When you first experience the heady scent of philadelphus you could be forgiven for thinking you’ve gone to heaven. The only mystery is why this wonderful shrub isn’t more popular, because it deserves to be. This super shrub really does deserve wider recognition as one of the most versatile spring flowering plants for our gardens, especially if you’re in an area with cool winters.

Plant details

Common name: Mock orange

Botanic name: Philadelphus

Climate: In the wild they originate in countries with warm summers and cold winters, growing on the slopes of mountains ranging across the world from western China to Mexico and southern and western USA, through to Italy and Austria. However, they have proved to be very adaptable in a variety of temperate climatic zones. They will grow in all areas of Australia except the tropics, from around Brisbane and south.

Description: Philadelphus species do vary in size, but many are medium shrubs growing to a height and spread around 3m (10′). Many, but not all, varieties are deciduous and bear white flowers in late spring and early summer, with that fabulous, orange-like scent.

Best varieties: Philadelphus ‘Virginal’ is possibly the best known in Australia and for this treasure we have to thank Monsieur Victor Lemoine, a French nurseryman who began in 1883 to hybridise the genus as the different species became available, and continued releasing new cultivars until 1920.

Crossing a European species, P. coronarius, with the American P. microphyllus, he produced P. ‘Lemoinei’ in 1884. Following this his nursery introduced a series of new varieties: ‘Avalanche’ in 1896, ‘Conquette’ in 1903, ‘Virginal’ and ‘Norma’ in 1909, and all were beautiful, fresh pure white.

Using P. ‘Lemoinei’ and P. maculatus, he then created a new group of hybrids beginning with ‘Sybille’ in 1909, which has a maroon pink flush to the centre of each flower. Later came ‘Bicolore’ in 1918, with a stronger flush of colour, but this one does not appear to have been imported into Australia.

Later introductions such as ‘Belle Etoile’ and ‘Etoile Rose’ both flush soft pink, and they are sometimes offered in nurseries. More lovely hybrids have arisen including ‘Minnesota Snowflake’, ‘Albatre’, ‘Manteau d’Hermine’ and ‘Frosty Morn’.

‘Albatre’, like ‘Virginal’, has flowers which are cupped with petaloids in the centre. The greater the number of petaloids the more double the flower is said to be. ‘Albatre’ grows to around 1.5m (5′), and ‘Frosty Morn’, which has small leaves and an upright habit, is a charmer with a double row of pointed petals in a perfect rosette. ‘Minnesota Snowflake’, as the name implies, has a multitude of pointed petaloids filling the centre of each flower which, when spent, carpet the ground very prettily. If you’d prefer a smaller variety, ‘Manteau d’Hermine’, at 1m (3′) is ideal for small gardens. Its flowers are semi-double and it will repeat flower in autumn.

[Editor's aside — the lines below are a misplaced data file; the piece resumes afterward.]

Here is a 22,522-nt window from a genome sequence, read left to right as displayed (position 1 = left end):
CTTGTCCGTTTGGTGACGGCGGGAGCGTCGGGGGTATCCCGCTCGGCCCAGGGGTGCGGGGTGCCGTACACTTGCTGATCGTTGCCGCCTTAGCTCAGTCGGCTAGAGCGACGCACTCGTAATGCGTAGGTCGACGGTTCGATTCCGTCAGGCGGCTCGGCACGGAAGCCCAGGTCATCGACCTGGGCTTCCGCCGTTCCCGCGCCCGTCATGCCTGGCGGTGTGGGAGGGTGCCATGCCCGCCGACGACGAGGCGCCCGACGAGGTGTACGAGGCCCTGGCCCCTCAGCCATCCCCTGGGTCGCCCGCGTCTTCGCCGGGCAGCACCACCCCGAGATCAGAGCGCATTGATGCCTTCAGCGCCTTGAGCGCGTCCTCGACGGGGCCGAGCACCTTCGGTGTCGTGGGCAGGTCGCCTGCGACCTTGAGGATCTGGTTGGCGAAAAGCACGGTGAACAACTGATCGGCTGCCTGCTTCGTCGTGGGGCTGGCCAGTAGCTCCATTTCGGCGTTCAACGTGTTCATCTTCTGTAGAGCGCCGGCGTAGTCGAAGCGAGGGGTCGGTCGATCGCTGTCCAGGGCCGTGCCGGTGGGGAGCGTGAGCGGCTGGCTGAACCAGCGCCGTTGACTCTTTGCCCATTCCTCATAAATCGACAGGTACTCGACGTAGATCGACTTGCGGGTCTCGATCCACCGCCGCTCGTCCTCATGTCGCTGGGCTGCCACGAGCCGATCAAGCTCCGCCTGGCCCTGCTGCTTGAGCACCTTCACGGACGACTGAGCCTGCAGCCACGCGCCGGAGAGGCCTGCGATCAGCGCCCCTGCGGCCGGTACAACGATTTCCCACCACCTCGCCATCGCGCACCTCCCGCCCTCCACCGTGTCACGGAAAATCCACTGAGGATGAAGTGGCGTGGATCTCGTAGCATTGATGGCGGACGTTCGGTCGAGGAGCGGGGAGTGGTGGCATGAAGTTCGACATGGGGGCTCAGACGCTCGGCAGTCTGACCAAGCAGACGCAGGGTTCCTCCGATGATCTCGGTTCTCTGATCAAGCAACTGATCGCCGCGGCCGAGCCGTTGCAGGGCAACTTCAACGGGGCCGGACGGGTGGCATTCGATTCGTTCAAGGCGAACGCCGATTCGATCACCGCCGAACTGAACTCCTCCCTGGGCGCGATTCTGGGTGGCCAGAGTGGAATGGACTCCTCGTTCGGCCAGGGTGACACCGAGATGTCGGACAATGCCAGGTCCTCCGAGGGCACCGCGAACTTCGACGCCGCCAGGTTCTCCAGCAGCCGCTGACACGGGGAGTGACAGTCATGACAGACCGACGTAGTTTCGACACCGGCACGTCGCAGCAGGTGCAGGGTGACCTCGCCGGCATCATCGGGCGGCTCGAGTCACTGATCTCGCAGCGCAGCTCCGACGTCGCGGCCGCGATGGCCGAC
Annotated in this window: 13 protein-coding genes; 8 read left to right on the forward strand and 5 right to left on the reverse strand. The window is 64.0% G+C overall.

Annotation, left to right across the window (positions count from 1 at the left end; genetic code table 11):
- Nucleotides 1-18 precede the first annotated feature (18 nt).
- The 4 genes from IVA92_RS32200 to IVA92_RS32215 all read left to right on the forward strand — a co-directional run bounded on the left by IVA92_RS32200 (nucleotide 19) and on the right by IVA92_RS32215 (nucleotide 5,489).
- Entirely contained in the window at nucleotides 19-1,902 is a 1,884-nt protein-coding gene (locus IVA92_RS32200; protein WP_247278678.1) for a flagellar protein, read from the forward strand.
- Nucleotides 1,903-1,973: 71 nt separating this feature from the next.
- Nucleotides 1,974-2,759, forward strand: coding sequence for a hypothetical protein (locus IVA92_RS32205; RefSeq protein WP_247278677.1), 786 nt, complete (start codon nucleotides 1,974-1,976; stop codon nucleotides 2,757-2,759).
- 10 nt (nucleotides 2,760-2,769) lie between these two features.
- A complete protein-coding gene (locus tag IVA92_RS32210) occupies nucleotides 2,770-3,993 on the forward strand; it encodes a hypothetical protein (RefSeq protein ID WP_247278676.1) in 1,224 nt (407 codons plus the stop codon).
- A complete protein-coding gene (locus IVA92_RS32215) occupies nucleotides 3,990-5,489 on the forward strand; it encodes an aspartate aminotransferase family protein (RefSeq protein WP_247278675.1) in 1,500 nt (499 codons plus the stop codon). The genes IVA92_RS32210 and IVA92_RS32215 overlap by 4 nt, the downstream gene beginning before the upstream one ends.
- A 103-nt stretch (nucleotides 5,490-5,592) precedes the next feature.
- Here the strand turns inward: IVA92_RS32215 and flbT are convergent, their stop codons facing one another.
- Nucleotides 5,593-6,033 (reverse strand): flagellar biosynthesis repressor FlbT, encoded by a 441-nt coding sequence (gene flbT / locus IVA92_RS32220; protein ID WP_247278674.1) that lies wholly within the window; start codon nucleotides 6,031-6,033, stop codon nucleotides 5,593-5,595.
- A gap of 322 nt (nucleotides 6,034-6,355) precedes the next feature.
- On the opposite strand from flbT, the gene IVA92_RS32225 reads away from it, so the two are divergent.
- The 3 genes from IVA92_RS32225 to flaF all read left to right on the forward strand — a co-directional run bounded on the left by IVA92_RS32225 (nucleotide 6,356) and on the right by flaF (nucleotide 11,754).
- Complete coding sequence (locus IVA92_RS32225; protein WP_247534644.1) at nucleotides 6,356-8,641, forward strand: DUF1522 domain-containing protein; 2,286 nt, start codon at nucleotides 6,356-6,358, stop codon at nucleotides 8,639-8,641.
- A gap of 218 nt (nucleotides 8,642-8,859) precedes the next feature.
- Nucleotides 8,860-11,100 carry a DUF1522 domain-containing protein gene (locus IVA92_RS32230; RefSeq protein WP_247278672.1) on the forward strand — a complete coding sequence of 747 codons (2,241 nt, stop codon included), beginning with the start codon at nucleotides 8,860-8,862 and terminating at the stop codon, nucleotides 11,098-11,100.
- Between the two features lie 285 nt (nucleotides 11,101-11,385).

The cultivar P. coronarius ‘Aureus’, with its butter yellow spring foliage and white blossom, is a delight when planted in a woodland garden. The foliage ultimately changes to green as summer begins.

For warmer areas such as Brisbane, Philadelphus mexicanus is probably the best choice. It can reach up to 6m (20′), but with a spread just under 2m (6′). In mild climates it is the only species which remains evergreen. It has cream, cupped and highly perfumed flowers.

Best look: Gardeners visiting spring gardens in New Zealand or England cannot fail to notice how these beautiful shrubs, often with arching to slightly pendulous growth habits, are covered with snow-white, deliciously scented flowers. They are especially effective when used in borders or as background to old-fashioned roses.


will grow in full sun but will also flower prolifically in dappled or half-day shade
Philadelphus are not fussy as to soil type
protect from strong wind
normal watering, fertilising and mulching to give best results
prune after flowering by removing some of the oldest basal canes so new canes can develop. Shorten the remaining canes to encourage stronger laterals which give rise to next spring’s display.


Philadelphus are available from specialist nurseries around the country.

NSW: Colonial Cottage Nursery, Dural, phone: (02) 9654 1340.

SA: Vadoulis Garden Centre, Gawler, phone: (08) 8522 3400

Tasmania: Woodbank Nursery, Longley, phone: (03) 6239 6452.

Victoria: Digger’s Seeds, Dromana, phone: (03) 5987 1877.

Costs: A rough price guide only, small pots, 14cm (6″), are from $6-$8, and larger 20cm pots are from $15-$18.

Further reading

For more information on philadelphus see the article in the October 1998 issue of the Burke’s Backyard magazine on page 44.